SBA Economic Injury Disaster Loans Available to Oregon Small Businesses

Release Date: 
Tuesday, October 22, 2013
Release Number: 
OR 13799, 13800, 13801-01
Advisory Date: 
Wednesday, October 23, 2013
Advisory Number: 
Richard Jenkins, (916) 735-1500

SACRAMENTO, Calif. – Small, nonfarm businesses in the following counties are now eligible to apply for low‑interest federal disaster loans from the U. S. Small Business Administration (SBA).  “These loans offset economic losses because of reduced revenues caused by adverse weather conditions that occurred in the following primary counties,” announced Alfred E. Judd, Director of SBA’s Disaster Field Operations Center ‑ West.




Primary Counties

Neighboring Counties

Incident Type

Incident Date



Baker, Umatilla and Union

Grant, Malheur, Morrow and Wallowa in Oregon; Adams and Washington in Idaho; and Benton, Columbia and Walla Walla in Washington

Freezing Temperatures

4/8 - 4/30/13




Clackamas, Gilliam, Hood River, Jefferson, Marion, Sherman and Wheeler in Oregon; and Klickitat in Washington

Freezing Temperatures and Excessive Rain

3/22 - 6/30/13



Gilliam and Morrow

Grant, Sherman, Umatilla, Wasco and Wheeler in Oregon; and Benton and Klickitat in Washington

Freezing Temperatures and Extreme Heat

4/8 - 5/13/13



“SBA eligibility covers both the economic impacts on businesses dependent on farmers and ranchers that have suffered agricultural production losses caused by the disaster and businesses directly impacted by the disaster,” Judd said.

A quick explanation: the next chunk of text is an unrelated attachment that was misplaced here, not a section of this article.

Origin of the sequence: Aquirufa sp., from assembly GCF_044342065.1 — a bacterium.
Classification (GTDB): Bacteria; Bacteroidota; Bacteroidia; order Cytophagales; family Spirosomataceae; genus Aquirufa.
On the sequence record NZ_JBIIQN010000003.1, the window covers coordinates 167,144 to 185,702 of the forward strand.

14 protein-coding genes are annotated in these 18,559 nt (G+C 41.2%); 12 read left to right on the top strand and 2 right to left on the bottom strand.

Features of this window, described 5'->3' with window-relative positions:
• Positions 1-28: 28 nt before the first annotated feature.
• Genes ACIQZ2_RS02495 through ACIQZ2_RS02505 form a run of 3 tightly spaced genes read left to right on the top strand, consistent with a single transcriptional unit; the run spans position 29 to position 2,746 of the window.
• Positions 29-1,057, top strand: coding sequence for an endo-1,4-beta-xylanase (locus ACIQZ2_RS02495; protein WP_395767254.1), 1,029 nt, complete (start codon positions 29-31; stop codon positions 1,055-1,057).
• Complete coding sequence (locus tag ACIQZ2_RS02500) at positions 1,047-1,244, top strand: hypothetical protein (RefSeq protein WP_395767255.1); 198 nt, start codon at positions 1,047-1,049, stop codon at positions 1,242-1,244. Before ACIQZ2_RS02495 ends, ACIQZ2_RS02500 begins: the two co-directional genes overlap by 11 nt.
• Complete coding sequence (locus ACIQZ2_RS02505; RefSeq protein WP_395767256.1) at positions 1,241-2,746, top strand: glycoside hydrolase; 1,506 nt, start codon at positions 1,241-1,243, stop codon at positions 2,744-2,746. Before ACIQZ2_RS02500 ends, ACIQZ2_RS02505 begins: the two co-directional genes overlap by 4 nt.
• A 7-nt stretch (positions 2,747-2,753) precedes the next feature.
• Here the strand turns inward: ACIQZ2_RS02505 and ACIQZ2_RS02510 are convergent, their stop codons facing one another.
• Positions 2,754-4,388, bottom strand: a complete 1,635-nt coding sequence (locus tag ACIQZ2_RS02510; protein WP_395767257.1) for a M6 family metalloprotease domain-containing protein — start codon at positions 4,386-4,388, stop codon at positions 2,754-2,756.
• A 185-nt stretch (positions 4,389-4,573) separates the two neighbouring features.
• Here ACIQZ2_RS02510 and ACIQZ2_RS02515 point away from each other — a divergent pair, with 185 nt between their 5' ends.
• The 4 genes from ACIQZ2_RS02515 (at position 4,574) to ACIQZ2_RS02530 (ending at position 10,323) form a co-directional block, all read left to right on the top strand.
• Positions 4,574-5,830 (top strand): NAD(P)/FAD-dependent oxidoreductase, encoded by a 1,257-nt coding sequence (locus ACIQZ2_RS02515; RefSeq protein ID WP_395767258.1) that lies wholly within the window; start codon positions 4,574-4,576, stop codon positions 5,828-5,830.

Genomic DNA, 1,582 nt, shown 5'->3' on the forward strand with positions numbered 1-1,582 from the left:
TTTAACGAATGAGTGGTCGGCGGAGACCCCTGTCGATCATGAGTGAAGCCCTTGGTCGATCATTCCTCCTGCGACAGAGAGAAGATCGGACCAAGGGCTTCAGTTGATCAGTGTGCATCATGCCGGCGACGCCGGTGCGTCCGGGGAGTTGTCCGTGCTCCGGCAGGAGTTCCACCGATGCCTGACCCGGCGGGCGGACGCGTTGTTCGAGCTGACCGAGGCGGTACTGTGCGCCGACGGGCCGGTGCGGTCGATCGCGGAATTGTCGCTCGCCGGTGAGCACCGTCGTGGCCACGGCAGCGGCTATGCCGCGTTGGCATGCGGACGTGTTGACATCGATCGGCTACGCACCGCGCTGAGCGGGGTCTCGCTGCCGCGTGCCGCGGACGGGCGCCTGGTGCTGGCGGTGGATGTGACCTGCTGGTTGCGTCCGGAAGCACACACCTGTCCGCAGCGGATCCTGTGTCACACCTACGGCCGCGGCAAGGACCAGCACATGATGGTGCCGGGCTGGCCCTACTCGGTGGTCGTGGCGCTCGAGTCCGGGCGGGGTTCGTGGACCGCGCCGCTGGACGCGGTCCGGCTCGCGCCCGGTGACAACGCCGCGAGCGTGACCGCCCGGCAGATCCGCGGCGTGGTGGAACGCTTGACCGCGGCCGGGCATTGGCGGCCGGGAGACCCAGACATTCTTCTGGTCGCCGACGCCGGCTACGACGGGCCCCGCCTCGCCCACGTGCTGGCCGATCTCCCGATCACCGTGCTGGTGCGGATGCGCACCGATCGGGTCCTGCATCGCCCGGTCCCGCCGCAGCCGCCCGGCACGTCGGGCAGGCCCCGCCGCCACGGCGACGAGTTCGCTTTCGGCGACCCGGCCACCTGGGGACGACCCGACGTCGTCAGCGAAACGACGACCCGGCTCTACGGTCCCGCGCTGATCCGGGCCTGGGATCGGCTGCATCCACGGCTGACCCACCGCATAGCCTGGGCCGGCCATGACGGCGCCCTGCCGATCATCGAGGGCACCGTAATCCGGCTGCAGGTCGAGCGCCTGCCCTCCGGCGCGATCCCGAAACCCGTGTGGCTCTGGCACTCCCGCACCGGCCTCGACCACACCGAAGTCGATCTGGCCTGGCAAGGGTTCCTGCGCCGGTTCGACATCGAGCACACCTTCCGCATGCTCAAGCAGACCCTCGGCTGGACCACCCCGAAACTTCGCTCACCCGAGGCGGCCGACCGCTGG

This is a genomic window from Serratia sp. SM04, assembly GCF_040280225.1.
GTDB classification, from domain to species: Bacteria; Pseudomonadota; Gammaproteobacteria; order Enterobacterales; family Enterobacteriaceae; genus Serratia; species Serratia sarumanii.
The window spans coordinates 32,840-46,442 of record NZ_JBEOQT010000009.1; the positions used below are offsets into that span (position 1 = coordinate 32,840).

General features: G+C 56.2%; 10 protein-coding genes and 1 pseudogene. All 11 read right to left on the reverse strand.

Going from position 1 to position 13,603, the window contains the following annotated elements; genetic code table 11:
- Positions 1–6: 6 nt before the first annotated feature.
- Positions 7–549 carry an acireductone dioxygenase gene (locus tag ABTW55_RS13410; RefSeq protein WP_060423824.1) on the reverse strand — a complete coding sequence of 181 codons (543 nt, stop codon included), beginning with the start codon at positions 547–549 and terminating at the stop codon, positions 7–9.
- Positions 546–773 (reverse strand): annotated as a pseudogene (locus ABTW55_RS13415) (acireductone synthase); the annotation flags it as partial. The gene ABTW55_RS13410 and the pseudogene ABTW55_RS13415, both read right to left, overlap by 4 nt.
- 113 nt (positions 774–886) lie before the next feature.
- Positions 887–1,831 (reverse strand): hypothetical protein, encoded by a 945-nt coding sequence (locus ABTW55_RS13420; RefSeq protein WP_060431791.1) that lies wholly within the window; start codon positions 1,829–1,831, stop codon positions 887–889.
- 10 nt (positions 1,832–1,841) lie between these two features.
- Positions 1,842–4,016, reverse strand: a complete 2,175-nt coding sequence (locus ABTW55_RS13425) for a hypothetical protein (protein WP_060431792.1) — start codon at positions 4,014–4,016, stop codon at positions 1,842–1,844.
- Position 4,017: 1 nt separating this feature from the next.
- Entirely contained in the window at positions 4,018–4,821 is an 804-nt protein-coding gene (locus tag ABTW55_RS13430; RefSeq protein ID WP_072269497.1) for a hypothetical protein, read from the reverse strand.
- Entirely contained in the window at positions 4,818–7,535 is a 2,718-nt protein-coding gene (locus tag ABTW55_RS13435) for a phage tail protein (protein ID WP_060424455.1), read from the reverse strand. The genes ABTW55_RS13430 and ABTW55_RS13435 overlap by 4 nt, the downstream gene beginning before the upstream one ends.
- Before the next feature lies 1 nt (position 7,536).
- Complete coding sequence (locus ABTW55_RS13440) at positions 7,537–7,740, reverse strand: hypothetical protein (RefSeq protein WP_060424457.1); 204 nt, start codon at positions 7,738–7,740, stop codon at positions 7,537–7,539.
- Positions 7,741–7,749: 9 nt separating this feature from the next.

Small, nonfarm businesses, small agricultural cooperatives, small businesses engaged in aquaculture and most private, nonprofit organizations of any size may qualify for Economic Injury Disaster Loans (EIDLs) of up to $2 million to help meet financial obligations and operating expenses which could have been met had the disaster not occurred.


“Eligibility for these loans is based on the financial impact of the disaster only and not on any actual property damage.  These loans have an interest rate of 4% for businesses and 2.875% for private, nonprofit organizations, a maximum term of 30 years, and are available to small businesses and most private, nonprofits without the financial ability to offset the adverse impact without hardship,” Judd said.


By law, SBA makes EIDLs available when the U. S. Secretary of Agriculture designates an agricultural disaster.  Secretary Tom Vilsack declared this disaster at the request of Governor John Kitzhaber.


Businesses primarily engaged in farming or ranching are not eligible for SBA disaster assistance.  Agricultural enterprises should contact the Farm Services Agency (FSA) about the U. S. Department of Agriculture (USDA) assistance made available by the Secretary’s declaration. 


Applicants may apply online using the Electronic Loan Application (ELA) via SBA’s secure Web site at


Disaster loan information and application forms are also available from SBA’s Customer Service Center by calling (800) 659-2955 or e-mailing  Individuals who are deaf or hard‑of‑hearing may call (800) 877-8339.  For more information about SBA’s disaster assistance programs, visit